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Amelogenin, an extracellular matrix protein, in the treatment of venous leg ulcers and other hard-to-heal wounds: experimental and clinical evidence.

Romanelli M, Dini V, Vowden P, Agren MS - Clin Interv Aging (2008)

Bottom Line: Amelogenins are extracellular matrix proteins that, under physiological conditions, self-assemble into globular aggregates up to micron-sizes.Pre-clinical and clinical studies indicate that cutaneous wounds benefit from treatment with amelogenins.Case study evaluations indicate that the benefits of amelogenin therapy demonstrated in the RCT are being repeated in "real life" situations and that amelogenin therapy may also have a role to play in the treatment of other wound types such as diabetic foot ulcers.

View Article: PubMed Central - PubMed

Affiliation: Department of Dermatology, University of Pisa, Pisa, Italy. m.romanelli@med.unipi.it

ABSTRACT
Amelogenins are extracellular matrix proteins that, under physiological conditions, self-assemble into globular aggregates up to micron-sizes. Studies with periodontal fibroblasts indicate that attachment to these structures increases the endogenous secretion of multiple growth factors and cell proliferation. Pre-clinical and clinical studies indicate that cutaneous wounds benefit from treatment with amelogenins. A randomized controlled trial (RCT) involving patients with hard-to-heal venous leg ulcers (VLUs) (ie, ulcers with a surface > or = area 10 cm2 and duration of > or = 6 months) showed that the application of amelogenin (Xelma, Molnlycke Health Care, Gothenburg, Sweden) as an adjunct treatment to compression results in significant reduction in ulcer size, improvement in the state of ulcers, reduced pain, and a larger proportion of ulcers with low levels of exudate, compared with treatment with compression alone. Amelogenin therapy was also shown to be safe to use in that there were no significant differences in adverse events noted between patients treated with amelogenin plus compression and those treated with compression alone. Case study evaluations indicate that the benefits of amelogenin therapy demonstrated in the RCT are being repeated in "real life" situations and that amelogenin therapy may also have a role to play in the treatment of other wound types such as diabetic foot ulcers.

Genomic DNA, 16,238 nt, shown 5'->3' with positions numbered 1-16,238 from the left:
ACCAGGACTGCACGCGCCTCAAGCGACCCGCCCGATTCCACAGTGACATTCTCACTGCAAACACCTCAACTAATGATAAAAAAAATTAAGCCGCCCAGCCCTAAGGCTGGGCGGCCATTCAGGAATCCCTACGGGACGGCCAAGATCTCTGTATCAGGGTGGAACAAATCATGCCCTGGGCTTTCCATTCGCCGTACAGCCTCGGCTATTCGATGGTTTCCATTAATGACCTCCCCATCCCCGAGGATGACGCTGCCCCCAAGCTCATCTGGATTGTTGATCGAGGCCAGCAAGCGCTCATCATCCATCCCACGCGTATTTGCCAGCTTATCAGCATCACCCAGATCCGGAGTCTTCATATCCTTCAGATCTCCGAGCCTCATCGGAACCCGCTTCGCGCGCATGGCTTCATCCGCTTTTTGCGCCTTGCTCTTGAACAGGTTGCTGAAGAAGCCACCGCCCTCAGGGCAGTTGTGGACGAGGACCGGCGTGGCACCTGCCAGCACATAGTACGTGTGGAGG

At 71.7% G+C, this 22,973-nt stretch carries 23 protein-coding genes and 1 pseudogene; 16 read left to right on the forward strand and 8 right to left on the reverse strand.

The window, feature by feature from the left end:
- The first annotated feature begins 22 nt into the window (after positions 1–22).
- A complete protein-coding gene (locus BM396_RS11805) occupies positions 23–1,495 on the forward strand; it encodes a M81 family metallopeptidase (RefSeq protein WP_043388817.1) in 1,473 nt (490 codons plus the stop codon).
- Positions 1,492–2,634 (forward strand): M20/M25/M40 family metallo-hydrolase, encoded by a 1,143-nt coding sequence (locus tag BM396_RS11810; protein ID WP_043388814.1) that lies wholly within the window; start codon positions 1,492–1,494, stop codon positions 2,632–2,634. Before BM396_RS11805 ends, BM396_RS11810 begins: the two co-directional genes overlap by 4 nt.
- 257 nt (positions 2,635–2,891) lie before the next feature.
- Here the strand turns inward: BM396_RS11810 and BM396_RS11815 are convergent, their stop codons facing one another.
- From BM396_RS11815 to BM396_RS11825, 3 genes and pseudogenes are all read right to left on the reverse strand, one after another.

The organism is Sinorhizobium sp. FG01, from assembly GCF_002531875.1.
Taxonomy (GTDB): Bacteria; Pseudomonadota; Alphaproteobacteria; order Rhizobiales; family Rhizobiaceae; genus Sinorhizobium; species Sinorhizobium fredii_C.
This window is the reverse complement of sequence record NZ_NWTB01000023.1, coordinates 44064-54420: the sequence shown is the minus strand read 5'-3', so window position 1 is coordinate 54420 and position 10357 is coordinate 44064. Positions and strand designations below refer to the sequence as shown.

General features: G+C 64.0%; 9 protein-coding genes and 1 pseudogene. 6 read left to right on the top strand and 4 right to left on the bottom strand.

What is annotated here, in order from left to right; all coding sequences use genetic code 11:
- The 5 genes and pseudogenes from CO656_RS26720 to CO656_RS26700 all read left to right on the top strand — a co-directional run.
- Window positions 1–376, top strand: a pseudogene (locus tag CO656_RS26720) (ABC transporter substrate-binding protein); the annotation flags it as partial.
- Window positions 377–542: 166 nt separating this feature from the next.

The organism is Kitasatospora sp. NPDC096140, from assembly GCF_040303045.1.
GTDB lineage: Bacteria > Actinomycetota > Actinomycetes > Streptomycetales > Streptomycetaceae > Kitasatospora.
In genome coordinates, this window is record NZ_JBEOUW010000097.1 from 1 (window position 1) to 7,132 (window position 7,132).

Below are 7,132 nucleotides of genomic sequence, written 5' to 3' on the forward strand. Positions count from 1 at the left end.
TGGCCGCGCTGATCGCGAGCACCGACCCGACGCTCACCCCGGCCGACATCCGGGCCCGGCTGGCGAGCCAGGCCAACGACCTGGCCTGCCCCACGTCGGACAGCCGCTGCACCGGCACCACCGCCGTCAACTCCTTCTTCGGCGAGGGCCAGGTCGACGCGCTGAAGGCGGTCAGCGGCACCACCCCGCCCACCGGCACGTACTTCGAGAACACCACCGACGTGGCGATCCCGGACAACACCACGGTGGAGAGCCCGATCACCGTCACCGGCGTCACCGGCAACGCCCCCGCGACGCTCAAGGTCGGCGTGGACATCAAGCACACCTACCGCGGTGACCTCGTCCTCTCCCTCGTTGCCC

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Related in: MedlinePlus

Same lesion at 12 weeks follow up.
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fig3c: Same lesion at 12 weeks follow up.

Mentions: Pyoderma gangrenosum (PG) is an inflammatory ulcerative condition of unknown etiology, although an autoimmune mechanism including immune complex-mediated neutrophilic vascular reactions has been suggested. PG is frequently associated with various diseases, but up to 50% of cases are idiopathic. It is a disease that causes tissue to become necrotic, causing deep ulcers that usually occur on the legs. When they occur, they can lead to chronic wounds. There are two main types of ulcers that occur: the normal ulcerative form which occurs on the legs, and an ‘atypical’ form that is more superficial and occurs on the hands and other parts of the body. Though the etiology is not well understood, the disease is thought to be due to immune system dysfunction and, in particular, improper functioning of neutrophils. At least half of all PG patients also suffer from illnesses that affect their systemic function. Classical ulcerative PG is characterized by the appearance of nodules with pustules that enlarge and lead to chronic ulcers violaceous and undermined borders (Dini et al 2007) Amelogenin therapy has been used to treat two female patients with recalcitrant PG of the lower leg lasting an average of 11 months (Dini et al 2007a). The treatment was applied weekly under an occlusive dressing for a maximum of 8 weeks in conjunction with systemic immunosuppressive therapy before and during the topical treatment. The lesions improved, showing advances in granulation tissue formation and wound size reduction (Figures 3a-c). Additionally, pain control was reported and the therapy was well-tolerated with no adverse effects.